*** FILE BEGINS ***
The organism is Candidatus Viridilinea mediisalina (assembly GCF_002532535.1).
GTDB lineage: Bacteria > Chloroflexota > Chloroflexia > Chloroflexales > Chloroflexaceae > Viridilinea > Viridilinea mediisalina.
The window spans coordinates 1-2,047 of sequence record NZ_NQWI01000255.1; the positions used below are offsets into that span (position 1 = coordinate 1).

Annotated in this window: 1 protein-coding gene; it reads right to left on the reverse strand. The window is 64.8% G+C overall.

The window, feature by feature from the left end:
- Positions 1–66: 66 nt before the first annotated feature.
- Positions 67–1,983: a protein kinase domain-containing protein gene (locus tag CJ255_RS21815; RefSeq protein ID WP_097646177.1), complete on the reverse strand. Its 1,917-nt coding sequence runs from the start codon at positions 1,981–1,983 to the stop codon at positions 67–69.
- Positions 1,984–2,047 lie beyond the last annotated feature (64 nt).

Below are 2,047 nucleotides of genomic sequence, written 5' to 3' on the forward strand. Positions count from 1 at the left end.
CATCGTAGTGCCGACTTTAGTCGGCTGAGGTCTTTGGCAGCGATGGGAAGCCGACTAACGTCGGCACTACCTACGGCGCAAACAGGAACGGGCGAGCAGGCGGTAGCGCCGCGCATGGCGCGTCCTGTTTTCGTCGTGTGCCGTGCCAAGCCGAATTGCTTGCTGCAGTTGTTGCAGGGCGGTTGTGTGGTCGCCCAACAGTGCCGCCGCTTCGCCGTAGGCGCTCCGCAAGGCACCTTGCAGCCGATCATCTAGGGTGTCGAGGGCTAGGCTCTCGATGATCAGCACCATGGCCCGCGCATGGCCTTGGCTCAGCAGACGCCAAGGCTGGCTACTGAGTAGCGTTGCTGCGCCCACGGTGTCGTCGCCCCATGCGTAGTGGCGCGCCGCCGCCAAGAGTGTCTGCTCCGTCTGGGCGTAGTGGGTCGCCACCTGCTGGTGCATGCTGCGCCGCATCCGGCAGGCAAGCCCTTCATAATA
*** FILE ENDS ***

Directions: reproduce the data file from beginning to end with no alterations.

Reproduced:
The organism is Candidatus Viridilinea mediisalina (assembly GCF_002532535.1).
GTDB lineage: Bacteria > Chloroflexota > Chloroflexia > Chloroflexales > Chloroflexaceae > Viridilinea > Viridilinea mediisalina.
The window spans coordinates 1-2,047 of sequence record NZ_NQWI01000255.1; the positions used below are offsets into that span (position 1 = coordinate 1).

Annotated in this window: 1 protein-coding gene; it reads right to left on the reverse strand. The window is 64.8% G+C overall.

The window, feature by feature from the left end:
- Positions 1–66: 66 nt before the first annotated feature.
- Positions 67–1,983: a protein kinase domain-containing protein gene (locus tag CJ255_RS21815; RefSeq protein ID WP_097646177.1), complete on the reverse strand. Its 1,917-nt coding sequence runs from the start codon at positions 1,981–1,983 to the stop codon at positions 67–69.
- Positions 1,984–2,047 lie beyond the last annotated feature (64 nt).

Below are 2,047 nucleotides of genomic sequence, written 5' to 3' on the forward strand. Positions count from 1 at the left end.
CATCGTAGTGCCGACTTTAGTCGGCTGAGGTCTTTGGCAGCGATGGGAAGCCGACTAACGTCGGCACTACCTACGGCGCAAACAGGAACGGGCGAGCAGGCGGTAGCGCCGCGCATGGCGCGTCCTGTTTTCGTCGTGTGCCGTGCCAAGCCGAATTGCTTGCTGCAGTTGTTGCAGGGCGGTTGTGTGGTCGCCCAACAGTGCCGCCGCTTCGCCGTAGGCGCTCCGCAAGGCACCTTGCAGCCGATCATCTAGGGTGTCGAGGGCTAGGCTCTCGATGATCAGCACCATGGCCCGCGCATGGCCTTGGCTCAGCAGACGCCAAGGCTGGCTACTGAGTAGCGTTGCTGCGCCCACGGTGTCGTCGCCCCATGCGTAGTGGCGCGCCGCCGCCAAGAGTGTCTGCTCCGTCTGGGCGTAGTGGGTCGCCACCTGCTGGTGCATGCTGCGCCGCATCCGGCAGGCAAGCCCTTCATAATA